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Richard Hill, Morgan Stanley, Research Division - Head of U.S. REIT Equity & Commercial Real Estate Debt Research and Head of U.S. CMBS [41]

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Okay. That's helpful. And so your preventative maintenance program, obviously, you have to spend money now to save money in the future. But how much on sort of a same-store expense basis going forward do you think that preventative program will help you? Is there any way you can maybe quantify that without giving guidance?

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John E. Corrigan, American Homes 4 Rent - COO, CIO & Trustee [42]

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That would be difficult to quantify, but if you didn't do it, it's going to increase your -- one of the things that we were doing is doing those -- doing the exterior work on the turns and sometimes you catch it too late when you're doing it on the turn. So we're categorizing which homes need to have a more immediate need as we make visits to the homes and trying to get -- catch the work before it gets to be a problem. So it should, in the long run, save us. In the short run, you're pushing up the expenditures, but you're maintaining the house in, I think, a more effective way and in a more cost-effective way.

A couple of things that we're talking about. It's painting decks. Painting on wood product, it's a lot cheaper to routinely paint it and -- as opposed to get it dry rot and have to replace it. But there is also a second benefit here, and that second benefit is it keeps the houses looking fresh and it helps marketability. So there's 2 pieces of benefit to the preventative maintenance program.

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David P. Singelyn, American Homes 4 Rent - CEO & Trustee [43]

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And the other benefit to it is we can do the exterior work without having to schedule it with tenants. So we don't have to wait till the house is empty and a lot of the tenants like us coming out and fixing up the home without being asked.

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Richard Hill, Morgan Stanley, Research Division - Head of U.S. REIT Equity & Commercial Real Estate Debt Research and Head of U.S. CMBS [44]

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Got it. So, David, just one quick follow-up question from your prepared remarks. We got a lot of questions about this, but I think you said single-family rental rates haven't ever declined in the market. Did I hear that correctly?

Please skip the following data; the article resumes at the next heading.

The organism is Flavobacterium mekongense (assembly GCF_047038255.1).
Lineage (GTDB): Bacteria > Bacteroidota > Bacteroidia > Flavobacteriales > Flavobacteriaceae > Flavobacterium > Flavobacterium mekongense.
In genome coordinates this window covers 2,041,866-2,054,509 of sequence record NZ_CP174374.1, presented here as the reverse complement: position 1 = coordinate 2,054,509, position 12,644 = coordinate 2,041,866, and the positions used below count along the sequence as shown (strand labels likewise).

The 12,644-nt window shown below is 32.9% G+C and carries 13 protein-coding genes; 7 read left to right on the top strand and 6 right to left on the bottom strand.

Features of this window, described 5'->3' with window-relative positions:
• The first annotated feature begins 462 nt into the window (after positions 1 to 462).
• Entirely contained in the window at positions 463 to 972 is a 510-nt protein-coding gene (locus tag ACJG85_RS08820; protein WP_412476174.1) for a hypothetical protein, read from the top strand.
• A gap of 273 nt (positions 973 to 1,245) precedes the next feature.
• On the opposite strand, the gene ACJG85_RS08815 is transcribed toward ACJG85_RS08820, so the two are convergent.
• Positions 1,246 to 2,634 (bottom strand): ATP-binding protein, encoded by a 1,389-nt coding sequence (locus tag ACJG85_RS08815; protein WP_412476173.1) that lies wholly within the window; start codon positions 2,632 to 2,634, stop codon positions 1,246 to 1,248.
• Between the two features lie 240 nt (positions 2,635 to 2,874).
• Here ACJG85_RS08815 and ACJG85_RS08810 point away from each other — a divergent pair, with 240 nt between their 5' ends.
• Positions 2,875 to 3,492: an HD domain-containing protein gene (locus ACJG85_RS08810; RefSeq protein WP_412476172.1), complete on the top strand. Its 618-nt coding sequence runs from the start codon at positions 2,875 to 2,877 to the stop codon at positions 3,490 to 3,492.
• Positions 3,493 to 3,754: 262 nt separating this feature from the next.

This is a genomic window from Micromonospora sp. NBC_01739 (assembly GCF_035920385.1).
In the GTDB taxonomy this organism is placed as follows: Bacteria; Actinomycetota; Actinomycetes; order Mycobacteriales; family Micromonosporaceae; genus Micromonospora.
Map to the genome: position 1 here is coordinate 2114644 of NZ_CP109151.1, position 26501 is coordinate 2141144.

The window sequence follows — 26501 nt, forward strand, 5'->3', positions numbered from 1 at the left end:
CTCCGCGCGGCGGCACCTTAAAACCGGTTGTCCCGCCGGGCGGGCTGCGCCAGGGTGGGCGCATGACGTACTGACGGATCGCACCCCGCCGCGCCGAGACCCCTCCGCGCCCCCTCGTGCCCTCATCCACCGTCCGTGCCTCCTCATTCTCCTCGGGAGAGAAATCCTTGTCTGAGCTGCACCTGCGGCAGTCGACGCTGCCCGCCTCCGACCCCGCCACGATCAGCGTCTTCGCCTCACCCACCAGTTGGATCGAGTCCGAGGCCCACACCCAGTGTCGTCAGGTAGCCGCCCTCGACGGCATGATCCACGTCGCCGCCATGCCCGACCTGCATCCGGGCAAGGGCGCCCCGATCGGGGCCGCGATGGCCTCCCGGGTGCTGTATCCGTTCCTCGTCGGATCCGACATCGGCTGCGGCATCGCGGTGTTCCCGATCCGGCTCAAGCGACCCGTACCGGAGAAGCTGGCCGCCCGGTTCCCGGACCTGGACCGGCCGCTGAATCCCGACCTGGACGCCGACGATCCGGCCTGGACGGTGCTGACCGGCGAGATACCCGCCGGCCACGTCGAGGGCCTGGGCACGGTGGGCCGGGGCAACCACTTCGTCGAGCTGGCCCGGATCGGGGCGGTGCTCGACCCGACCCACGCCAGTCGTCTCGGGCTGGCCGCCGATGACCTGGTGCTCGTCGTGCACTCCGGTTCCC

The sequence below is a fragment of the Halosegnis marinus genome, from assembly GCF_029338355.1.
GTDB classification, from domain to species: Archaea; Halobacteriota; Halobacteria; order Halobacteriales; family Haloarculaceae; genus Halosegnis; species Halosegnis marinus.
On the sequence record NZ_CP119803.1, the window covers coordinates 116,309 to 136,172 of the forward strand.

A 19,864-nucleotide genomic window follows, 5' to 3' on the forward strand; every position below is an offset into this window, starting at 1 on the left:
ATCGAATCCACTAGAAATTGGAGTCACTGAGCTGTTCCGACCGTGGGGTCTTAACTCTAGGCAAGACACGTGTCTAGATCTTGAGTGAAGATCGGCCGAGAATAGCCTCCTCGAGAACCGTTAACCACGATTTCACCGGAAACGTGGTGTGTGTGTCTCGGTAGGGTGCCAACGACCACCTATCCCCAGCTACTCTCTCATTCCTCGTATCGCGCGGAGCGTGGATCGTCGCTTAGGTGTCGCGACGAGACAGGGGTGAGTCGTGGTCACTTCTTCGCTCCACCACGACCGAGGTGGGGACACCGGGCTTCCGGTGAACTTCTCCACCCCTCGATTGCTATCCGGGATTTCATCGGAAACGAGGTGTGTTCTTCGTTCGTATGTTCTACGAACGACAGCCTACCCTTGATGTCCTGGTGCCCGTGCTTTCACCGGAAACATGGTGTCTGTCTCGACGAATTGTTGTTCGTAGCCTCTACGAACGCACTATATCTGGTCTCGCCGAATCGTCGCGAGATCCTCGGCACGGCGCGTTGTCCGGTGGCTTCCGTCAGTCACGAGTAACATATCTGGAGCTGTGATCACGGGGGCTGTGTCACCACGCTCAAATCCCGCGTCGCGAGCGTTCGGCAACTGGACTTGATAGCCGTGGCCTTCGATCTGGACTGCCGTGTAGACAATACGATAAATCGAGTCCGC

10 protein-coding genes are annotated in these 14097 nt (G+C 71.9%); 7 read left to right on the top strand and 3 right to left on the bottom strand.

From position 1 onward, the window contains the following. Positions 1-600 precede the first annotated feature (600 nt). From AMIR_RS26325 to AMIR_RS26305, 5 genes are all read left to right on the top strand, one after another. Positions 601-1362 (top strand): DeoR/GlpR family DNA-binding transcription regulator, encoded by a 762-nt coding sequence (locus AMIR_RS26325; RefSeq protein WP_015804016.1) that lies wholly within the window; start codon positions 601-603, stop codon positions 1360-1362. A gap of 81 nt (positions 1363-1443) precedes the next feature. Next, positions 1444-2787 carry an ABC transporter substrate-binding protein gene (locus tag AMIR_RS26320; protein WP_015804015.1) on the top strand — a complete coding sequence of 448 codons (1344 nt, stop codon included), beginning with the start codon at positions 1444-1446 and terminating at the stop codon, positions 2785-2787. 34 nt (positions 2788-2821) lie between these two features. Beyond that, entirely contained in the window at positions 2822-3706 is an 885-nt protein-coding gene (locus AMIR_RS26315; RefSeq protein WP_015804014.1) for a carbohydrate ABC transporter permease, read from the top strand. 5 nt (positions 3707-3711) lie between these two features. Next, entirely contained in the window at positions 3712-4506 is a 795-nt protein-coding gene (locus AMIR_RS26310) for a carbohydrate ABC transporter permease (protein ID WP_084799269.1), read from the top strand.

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David P. Singelyn, American Homes 4 Rent - CEO & Trustee [45]

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On a national basis -- rental rates on a national basis on average have not declined anytime over the last -- since 1980s. And if you want, we can direct you to some of the sources for that.

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Operator [46]

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Our next question here is from Haendel St. Juste from Mizuho.

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Haendel Emmanuel St. Juste, Mizuho Securities USA LLC, Research Division - MD of Americas Research & Senior Equity Research Analyst [47]

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I guess, quick easy one first. Phoenix, what's got on there? What drove the big jump in the new lease rate growth?

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John E. Corrigan, American Homes 4 Rent - COO, CIO & Trustee [48]

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Phoenix has been pretty strong for quite some time. And one of the advantages to Phoenix is that it has relatively low rents compared to the rest of the market. So a $50 or a $75 increase is a higher percentage.

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Haendel Emmanuel St. Juste, Mizuho Securities USA LLC, Research Division - MD of Americas Research & Senior Equity Research Analyst [49]

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Okay. So 14% is the stand out number, but not a number that -- well, maybe a number that we could see again some double-digit type of figure in the -- it seems like it's a number that I wouldn't say recurring or recurrable, but it's not -- given the absolute level of rates, it certainly an opportunity for outsized rate growth versus rest of your markets.

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John E. Corrigan, American Homes 4 Rent - COO, CIO & Trustee [50]

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Right. I think, last year, I'm looking at a schedule here. Last year re-leasing rates in the second quarter at Phoenix were 11.5% higher. So I don't expect double-digit growth in perpetuity, but we've had pretty good success there the last few years.